When a patient is diagnosed with CRPC, it is like being served a death sentence. "Current chemotherapy drugs such as Docetaxel have limited effects on prostate cancer stem cells, although they are currently the first-line drug given to patients with advanced prostate cancer," Wong says. 

But there is hope on the horizon. Animal model studies have shown that gamma-delta tocotrienols can effectively inhibit CRPC growth by targeting both ordinary cancer cells and cancer stem cells.

"With such compelling results from the animal studies, we hope to see similar effects in delaying the progression of CRPC and prolonging survival in the upcoming human trials," the professor says. 

The two-year trial will involve 50 prostate cancer patients at the Universiti Malaya Medical Centre and Kuala Lumpur General Hospital. Parallel trials at the Queensland University of Technology in Australia will also see participation of another 50 patients.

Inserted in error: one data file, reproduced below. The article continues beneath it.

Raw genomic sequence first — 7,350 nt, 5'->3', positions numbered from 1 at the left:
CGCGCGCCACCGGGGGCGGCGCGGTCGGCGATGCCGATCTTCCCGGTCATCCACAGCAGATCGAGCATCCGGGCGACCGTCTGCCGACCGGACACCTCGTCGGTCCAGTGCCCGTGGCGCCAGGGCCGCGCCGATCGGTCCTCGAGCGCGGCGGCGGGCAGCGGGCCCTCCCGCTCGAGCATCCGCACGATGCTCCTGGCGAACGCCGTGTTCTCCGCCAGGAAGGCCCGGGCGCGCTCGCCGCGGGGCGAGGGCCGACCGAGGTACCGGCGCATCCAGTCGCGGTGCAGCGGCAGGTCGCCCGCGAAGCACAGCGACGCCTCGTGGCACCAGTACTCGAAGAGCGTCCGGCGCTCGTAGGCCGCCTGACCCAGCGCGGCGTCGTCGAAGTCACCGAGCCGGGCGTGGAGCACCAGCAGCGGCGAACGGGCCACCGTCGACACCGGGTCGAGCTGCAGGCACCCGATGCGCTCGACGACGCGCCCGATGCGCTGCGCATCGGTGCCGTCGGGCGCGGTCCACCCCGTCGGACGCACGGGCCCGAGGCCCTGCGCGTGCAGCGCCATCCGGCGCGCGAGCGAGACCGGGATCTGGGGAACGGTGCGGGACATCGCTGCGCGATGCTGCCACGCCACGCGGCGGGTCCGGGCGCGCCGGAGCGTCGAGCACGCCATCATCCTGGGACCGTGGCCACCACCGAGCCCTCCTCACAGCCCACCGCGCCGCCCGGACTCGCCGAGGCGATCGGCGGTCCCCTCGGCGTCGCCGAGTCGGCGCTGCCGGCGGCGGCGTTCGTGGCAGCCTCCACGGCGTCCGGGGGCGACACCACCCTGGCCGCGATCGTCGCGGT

KLK's Q4 profits jump 48pc on asset sale

This is written by my colleague Rupinder Singh.

KUALA Lumpur Kepong Bhd (KLK) says its fourth-quarter net profit jumped 48 per cent, due mainly to gains from an asset sale and it has bumped up dividends. The plantation group reported a net profit of RM460.6 million for the quarter to September 30 2011, up from RM311 million in the same period last year.

It also announced a dividend of 70 sen per share for the fourth quarter, bringing the total payout for the year to 85 sen. This is better than 60 sen a share paid out in 2010.

"The current quarter's results were boosted by the non-recurring surplus of RM200.6 million arising from the disposal of an associate, Esterol Sdn Bhd, while last year's quarter had a writeback of RM76 million on the allowance for diminution in value of investment," the company told Bursa Malaysia yesterday.

The group said it would be difficult to forecast its profit for the current financial year ending September 2012, given uncertainties in the global market and the effects of the eurozone debt crisis. 

"We are, however, confident that our plantations business fundamentals remain sound based on our commitment to improve efficiencies and productivity. The group anticipates satisfactory returns for the current year," it said.